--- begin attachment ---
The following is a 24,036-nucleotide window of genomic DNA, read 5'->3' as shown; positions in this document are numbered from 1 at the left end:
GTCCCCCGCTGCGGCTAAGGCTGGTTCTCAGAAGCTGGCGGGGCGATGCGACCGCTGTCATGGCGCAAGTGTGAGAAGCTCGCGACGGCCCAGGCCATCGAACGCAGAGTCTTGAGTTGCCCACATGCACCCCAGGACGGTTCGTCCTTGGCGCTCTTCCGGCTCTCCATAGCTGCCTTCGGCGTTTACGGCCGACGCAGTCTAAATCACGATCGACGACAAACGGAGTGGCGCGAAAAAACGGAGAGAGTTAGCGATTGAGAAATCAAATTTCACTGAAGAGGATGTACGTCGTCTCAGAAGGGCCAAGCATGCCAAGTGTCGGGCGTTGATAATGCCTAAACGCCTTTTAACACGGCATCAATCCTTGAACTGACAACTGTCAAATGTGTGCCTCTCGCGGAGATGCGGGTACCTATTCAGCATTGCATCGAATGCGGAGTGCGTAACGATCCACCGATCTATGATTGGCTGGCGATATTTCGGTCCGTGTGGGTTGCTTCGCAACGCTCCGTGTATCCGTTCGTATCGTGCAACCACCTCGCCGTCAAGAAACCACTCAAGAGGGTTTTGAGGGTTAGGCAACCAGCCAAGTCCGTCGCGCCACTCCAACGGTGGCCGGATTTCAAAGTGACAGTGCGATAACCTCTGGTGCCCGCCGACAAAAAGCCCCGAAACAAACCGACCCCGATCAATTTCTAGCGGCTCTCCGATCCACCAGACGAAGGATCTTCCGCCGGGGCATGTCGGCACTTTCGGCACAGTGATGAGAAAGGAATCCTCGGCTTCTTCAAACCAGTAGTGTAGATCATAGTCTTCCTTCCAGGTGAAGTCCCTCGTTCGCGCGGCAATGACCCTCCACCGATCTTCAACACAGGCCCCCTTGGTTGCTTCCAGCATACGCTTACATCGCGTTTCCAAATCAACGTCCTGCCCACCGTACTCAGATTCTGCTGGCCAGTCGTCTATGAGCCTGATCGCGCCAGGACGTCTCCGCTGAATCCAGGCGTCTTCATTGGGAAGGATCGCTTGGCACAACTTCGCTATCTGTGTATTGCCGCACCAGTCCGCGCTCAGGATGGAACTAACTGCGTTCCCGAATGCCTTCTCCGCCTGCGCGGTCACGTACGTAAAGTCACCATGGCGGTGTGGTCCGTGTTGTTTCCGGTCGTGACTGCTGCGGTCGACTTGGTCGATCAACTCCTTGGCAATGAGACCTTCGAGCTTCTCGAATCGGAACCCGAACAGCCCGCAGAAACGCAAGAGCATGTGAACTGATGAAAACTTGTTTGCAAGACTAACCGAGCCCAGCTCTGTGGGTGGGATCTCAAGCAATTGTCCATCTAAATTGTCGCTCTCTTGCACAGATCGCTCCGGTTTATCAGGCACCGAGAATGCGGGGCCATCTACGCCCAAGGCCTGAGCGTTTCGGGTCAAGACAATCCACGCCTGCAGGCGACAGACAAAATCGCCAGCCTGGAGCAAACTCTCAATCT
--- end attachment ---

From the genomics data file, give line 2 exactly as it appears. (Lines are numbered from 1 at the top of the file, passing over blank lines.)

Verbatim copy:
GTCCCCCGCTGCGGCTAAGGCTGGTTCTCAGAAGCTGGCGGGGCGATGCGACCGCTGTCATGGCGCAAGTGTGAGAAGCTCGCGACGGCCCAGGCCATCGAACGCAGAGTCTTGAGTTGCCCACATGCACCCCAGGACGGTTCGTCCTTGGCGCTCTTCCGGCTCTCCATAGCTGCCTTCGGCGTTTACGGCCGACGCAGTCTAAATCACGATCGACGACAAACGGAGTGGCGCGAAAAAACGGAGAGAGTTAGCGATTGAGAAATCAAATTTCACTGAAGAGGATGTACGTCGTCTCAGAAGGGCCAAGCATGCCAAGTGTCGGGCGTTGATAATGCCTAAACGCCTTTTAACACGGCATCAATCCTTGAACTGACAACTGTCAAATGTGTGCCTCTCGCGGAGATGCGGGTACCTATTCAGCATTGCATCGAATGCGGAGTGCGTAACGATCCACCGATCTATGATTGGCTGGCGATATTTCGGTCCGTGTGGGTTGCTTCGCAACGCTCCGTGTATCCGTTCGTATCGTGCAACCACCTCGCCGTCAAGAAACCACTCAAGAGGGTTTTGAGGGTTAGGCAACCAGCCAAGTCCGTCGCGCCACTCCAACGGTGGCCGGATTTCAAAGTGACAGTGCGATAACCTCTGGTGCCCGCCGACAAAAAGCCCCGAAACAAACCGACCCCGATCAATTTCTAGCGGCTCTCCGATCCACCAGACGAAGGATCTTCCGCCGGGGCATGTCGGCACTTTCGGCACAGTGATGAGAAAGGAATCCTCGGCTTCTTCAAACCAGTAGTGTAGATCATAGTCTTCCTTCCAGGTGAAGTCCCTCGTTCGCGCGGCAATGACCCTCCACCGATCTTCAACACAGGCCCCCTTGGTTGCTTCCAGCATACGCTTACATCGCGTTTCCAAATCAACGTCCTGCCCACCGTACTCAGATTCTGCTGGCCAGTCGTCTATGAGCCTGATCGCGCCAGGACGTCTCCGCTGAATCCAGGCGTCTTCATTGGGAAGGATCGCTTGGCACAACTTCGCTATCTGTGTATTGCCGCACCAGTCCGCGCTCAGGATGGAACTAACTGCGTTCCCGAATGCCTTCTCCGCCTGCGCGGTCACGTACGTAAAGTCACCATGGCGGTGTGGTCCGTGTTGTTTCCGGTCGTGACTGCTGCGGTCGACTTGGTCGATCAACTCCTTGGCAATGAGACCTTCGAGCTTCTCGAATCGGAACCCGAACAGCCCGCAGAAACGCAAGAGCATGTGAACTGATGAAAACTTGTTTGCAAGACTAACCGAGCCCAGCTCTGTGGGTGGGATCTCAAGCAATTGTCCATCTAAATTGTCGCTCTCTTGCACAGATCGCTCCGGTTTATCAGGCACCGAGAATGCGGGGCCATCTACGCCCAAGGCCTGAGCGTTTCGGGTCAAGACAATCCACGCCTGCAGGCGACAGACAAAATCGCCAGCCTGGAGCAAACTCTCAATCT